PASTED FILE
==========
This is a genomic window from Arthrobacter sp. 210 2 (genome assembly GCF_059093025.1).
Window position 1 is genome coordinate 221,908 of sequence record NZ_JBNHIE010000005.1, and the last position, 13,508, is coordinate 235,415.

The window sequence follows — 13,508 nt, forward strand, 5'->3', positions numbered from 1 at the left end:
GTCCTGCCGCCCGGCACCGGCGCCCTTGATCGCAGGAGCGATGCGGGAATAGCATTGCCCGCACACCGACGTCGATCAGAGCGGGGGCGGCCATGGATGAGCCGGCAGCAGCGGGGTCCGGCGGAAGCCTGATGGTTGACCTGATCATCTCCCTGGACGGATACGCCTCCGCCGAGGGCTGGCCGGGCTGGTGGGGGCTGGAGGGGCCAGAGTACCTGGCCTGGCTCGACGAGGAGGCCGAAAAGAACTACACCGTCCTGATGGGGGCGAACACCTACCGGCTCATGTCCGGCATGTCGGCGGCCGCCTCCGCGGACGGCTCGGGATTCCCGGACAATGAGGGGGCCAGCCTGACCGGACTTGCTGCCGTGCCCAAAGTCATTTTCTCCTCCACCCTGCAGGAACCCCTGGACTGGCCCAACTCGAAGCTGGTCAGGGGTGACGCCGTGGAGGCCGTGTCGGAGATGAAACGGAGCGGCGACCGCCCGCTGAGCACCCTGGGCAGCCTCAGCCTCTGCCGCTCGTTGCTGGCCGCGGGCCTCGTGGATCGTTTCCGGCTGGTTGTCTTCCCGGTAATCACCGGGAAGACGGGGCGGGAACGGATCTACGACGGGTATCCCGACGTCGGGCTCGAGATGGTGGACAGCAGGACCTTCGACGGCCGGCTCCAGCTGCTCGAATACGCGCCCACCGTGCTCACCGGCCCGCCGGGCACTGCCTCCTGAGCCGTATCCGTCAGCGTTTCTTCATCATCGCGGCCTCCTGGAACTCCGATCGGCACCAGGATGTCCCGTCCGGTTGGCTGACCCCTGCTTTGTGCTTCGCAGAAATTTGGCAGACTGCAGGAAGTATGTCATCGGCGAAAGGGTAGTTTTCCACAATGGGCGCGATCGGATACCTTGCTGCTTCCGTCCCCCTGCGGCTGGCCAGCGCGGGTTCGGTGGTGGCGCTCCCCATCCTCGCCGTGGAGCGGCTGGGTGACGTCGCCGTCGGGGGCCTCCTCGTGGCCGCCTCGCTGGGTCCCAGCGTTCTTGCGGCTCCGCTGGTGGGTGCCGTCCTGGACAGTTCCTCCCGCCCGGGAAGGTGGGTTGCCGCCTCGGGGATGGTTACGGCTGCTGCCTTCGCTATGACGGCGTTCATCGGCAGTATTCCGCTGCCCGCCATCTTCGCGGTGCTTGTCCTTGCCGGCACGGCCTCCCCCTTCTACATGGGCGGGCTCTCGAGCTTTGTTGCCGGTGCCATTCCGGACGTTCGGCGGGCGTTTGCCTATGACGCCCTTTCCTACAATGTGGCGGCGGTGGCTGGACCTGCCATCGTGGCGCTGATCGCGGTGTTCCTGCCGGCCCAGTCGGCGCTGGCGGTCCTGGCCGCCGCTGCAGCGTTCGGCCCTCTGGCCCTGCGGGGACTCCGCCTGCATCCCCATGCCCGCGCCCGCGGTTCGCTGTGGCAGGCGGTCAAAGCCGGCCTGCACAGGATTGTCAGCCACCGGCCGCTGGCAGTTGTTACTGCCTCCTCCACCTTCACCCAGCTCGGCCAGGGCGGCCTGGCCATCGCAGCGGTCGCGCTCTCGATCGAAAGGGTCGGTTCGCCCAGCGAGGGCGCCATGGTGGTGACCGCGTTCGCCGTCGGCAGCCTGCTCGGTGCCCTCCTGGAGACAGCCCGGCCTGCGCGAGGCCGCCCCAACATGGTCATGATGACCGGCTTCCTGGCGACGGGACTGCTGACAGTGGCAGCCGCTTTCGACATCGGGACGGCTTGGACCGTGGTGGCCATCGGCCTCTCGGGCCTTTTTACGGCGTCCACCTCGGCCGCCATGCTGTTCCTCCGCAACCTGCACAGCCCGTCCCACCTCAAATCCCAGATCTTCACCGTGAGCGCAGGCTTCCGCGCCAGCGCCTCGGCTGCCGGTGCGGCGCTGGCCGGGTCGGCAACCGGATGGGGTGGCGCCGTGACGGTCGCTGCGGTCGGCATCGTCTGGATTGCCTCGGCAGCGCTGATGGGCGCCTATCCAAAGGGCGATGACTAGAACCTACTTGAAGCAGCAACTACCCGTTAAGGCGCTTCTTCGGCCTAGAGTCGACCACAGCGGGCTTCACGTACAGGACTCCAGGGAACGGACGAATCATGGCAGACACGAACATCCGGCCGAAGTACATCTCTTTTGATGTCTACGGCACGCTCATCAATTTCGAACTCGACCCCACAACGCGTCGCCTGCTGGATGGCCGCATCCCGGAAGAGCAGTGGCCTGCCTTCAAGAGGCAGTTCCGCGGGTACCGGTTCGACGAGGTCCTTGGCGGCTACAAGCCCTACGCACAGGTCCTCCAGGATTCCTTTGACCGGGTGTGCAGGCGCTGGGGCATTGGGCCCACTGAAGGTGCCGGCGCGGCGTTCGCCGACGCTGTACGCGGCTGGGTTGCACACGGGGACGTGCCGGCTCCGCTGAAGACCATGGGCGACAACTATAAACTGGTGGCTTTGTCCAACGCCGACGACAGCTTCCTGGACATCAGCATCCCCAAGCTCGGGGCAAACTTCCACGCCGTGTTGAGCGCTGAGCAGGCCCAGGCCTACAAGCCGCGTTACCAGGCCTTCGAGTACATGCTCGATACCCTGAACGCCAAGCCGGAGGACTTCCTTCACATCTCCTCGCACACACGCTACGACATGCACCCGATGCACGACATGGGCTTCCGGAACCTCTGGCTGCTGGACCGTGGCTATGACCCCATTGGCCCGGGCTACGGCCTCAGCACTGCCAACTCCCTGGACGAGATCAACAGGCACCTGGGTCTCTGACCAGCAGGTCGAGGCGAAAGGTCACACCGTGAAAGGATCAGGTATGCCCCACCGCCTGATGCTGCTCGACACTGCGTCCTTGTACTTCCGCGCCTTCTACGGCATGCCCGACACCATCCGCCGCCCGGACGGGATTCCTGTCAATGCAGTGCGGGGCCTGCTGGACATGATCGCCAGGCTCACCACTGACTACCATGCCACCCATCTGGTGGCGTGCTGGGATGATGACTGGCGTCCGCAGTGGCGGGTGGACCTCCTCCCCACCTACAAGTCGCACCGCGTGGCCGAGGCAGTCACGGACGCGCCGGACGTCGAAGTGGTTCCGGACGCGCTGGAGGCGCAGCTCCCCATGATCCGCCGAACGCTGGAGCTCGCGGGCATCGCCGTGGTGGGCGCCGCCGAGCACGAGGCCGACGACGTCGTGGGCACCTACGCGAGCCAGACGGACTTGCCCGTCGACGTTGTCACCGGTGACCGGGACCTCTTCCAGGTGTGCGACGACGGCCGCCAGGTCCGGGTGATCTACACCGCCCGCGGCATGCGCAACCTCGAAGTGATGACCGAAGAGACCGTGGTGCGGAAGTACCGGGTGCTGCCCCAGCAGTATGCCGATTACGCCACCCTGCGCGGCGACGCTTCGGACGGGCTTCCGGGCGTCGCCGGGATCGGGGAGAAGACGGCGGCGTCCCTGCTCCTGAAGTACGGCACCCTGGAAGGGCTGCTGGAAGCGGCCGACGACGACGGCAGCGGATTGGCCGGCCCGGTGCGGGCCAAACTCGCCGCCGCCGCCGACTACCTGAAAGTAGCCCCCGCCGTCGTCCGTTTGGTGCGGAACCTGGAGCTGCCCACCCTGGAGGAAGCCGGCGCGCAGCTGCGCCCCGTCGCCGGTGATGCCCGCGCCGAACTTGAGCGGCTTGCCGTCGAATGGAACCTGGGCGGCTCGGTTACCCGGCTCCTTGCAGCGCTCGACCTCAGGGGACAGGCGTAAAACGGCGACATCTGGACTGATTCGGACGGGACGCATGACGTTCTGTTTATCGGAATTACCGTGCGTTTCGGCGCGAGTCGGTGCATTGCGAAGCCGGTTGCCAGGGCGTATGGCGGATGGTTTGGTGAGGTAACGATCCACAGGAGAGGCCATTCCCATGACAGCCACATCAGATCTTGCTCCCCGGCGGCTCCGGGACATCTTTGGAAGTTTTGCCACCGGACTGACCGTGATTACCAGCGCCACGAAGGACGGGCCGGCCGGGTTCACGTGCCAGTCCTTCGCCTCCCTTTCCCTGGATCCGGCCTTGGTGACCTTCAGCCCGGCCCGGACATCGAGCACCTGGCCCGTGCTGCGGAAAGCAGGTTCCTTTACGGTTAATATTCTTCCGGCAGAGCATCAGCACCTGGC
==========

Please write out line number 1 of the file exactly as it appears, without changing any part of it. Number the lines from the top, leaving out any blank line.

This is a genomic window from Arthrobacter sp. 210 2 (genome assembly GCF_059093025.1).